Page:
Thursday, November 19, 2009

A Kingdom Ruled By A Monarchy

We had arrived a couple of days early; the winter kingdom of the monarch butterfly was not open to the general public.  The sanctuary El Rosio, in Michoacan Mexico,  was adamant that visitors would not be admitted until the weekend. Fortunately, a persistent host and a few extra greenbacks convinced the caretaker of one of the much smaller sanctuaries to allow us a private entry to the sacred lands.
As we began our  adventure I couldn't help but feel honored that not only had we been granted permission to enter this enchanted forest, but, apart from our two guides, my mother and I would be alone with thousands of butterflies.  We were not permitted to make the journey by foot, my preferred mode of transportation. Instead I found myself seated upon a scrawny horse.  I know it was to charge us more, but who was I to complain; after all we had already been granted  a privilege that I had dreamed about for years.  I was able to walk part of the way by switching places with my guide, but in the end the scrawny horse turned out to be a blessing in disguise since the rough journey took over 2 hours and climbed over 3,500 feet.
As we ascended the steep slopes and went deeper into the wooded forest our guides described our surroundings and the effect that illegal logging had had on the area.  We were told how the community had come together to protect the forest, and how they would actively search out anyone who cut down trees.
The views from the trail were spectacular.  As we neared the top of the hill we were required to leave the horses and finish the journey on foot.  Suddenly the trail in front of us filled with hundreds of dancing butterflies.  I gasped in delight.  However, the true spectacle was not on the trail, but high in the branches of the surrounding tall firs.  When Jesus pointed upward, at first I thought he was showing me the size of the boughs that were gently swaying in the mid-morning breeze.  But there was no breeze, and the boughs were not heavy with pine needles. Instead, there were thousands of butterflies sitting on the branches.  Slowly they fluttered their wings, still tired from the 2,000+ journey they have just made from north of the border. Just a week earlier, the first butterflies had arrived at the sanctuary marking the beginning of the yearly The Day of the Dead celebration.  For the locals, the butterflies represent the return of their departed loved ones to the terrestrial realm.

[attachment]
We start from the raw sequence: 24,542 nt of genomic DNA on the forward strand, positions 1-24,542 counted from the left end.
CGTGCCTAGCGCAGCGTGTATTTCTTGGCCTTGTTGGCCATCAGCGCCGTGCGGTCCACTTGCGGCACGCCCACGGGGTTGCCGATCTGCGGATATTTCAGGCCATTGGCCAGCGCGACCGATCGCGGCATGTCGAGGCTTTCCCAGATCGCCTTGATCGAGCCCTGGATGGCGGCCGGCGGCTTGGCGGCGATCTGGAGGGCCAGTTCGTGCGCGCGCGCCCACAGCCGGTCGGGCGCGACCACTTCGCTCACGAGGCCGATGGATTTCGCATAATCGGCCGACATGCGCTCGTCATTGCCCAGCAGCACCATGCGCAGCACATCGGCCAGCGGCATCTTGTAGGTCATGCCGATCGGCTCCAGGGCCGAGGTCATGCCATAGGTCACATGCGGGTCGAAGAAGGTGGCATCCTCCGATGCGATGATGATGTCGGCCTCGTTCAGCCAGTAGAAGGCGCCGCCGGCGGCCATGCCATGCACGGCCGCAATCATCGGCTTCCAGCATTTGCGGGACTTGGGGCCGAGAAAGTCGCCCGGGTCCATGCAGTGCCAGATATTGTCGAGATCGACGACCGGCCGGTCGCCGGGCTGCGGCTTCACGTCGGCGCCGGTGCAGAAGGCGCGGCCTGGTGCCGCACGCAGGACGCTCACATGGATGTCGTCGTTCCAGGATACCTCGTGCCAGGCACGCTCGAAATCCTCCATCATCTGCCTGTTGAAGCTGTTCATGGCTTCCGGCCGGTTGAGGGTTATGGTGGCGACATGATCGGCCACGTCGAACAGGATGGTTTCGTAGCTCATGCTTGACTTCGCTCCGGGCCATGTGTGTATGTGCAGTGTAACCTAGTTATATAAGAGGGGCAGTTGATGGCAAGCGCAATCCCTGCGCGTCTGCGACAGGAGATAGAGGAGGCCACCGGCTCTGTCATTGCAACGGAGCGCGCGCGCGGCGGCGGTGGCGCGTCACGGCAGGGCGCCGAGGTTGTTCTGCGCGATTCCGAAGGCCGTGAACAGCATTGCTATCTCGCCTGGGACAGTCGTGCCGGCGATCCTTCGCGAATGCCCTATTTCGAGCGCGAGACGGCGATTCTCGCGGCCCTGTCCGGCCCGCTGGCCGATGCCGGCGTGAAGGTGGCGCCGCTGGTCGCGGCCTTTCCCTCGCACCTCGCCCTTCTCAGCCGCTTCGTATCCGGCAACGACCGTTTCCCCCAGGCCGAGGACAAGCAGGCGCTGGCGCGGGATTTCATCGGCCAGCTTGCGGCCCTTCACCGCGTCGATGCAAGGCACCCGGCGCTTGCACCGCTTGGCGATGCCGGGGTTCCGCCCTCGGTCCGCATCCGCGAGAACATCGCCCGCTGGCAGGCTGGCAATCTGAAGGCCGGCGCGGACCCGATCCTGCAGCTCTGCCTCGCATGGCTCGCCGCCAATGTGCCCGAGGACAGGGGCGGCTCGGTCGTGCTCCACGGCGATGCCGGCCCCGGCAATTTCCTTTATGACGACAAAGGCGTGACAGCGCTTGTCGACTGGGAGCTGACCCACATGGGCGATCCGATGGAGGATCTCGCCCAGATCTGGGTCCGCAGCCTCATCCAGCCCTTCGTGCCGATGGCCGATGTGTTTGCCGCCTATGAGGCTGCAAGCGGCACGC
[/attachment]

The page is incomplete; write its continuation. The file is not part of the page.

Our guides encouraged us to lay on the ground so that we could fully appreciate our surroundings.  At first the butterflies movements were sluggish, but as the early morning sun warmed the air the slow pulsating of their wings became more rapid. Gradually the small creatures took to the sky and our surroundings came alive.  The air thick with movement which brought a gentle hum to our ears.  I have never seen a forest so alive. At first I felt as though I was intruding on a sacred ceremony, but then one of mother nature's small creatures landed on my hand, inviting me to join in the celebration of a life.


  1. Thank you so much for sharing such a descriptive post. We have wanted to visit this area for a long time. We grew up in California where they also hibernate over the winter and it is amazing. They are such a facinating butterfly. To think that it takes several generations to make it north to Canada and one generation travels south for the winter. Such a dangerous journey.

    We grow milkweed in our garden hoping someday they will visit us in Western Washington - no luck. They stay to the east where it is warmer. But we can dream

  2. @ Marta, if you get a chance it is such a wonderful place to visit. We were so lucky to be able to visit without the crowds.
    I love that you grow milkweed in your garden--you never know when dreams will come true.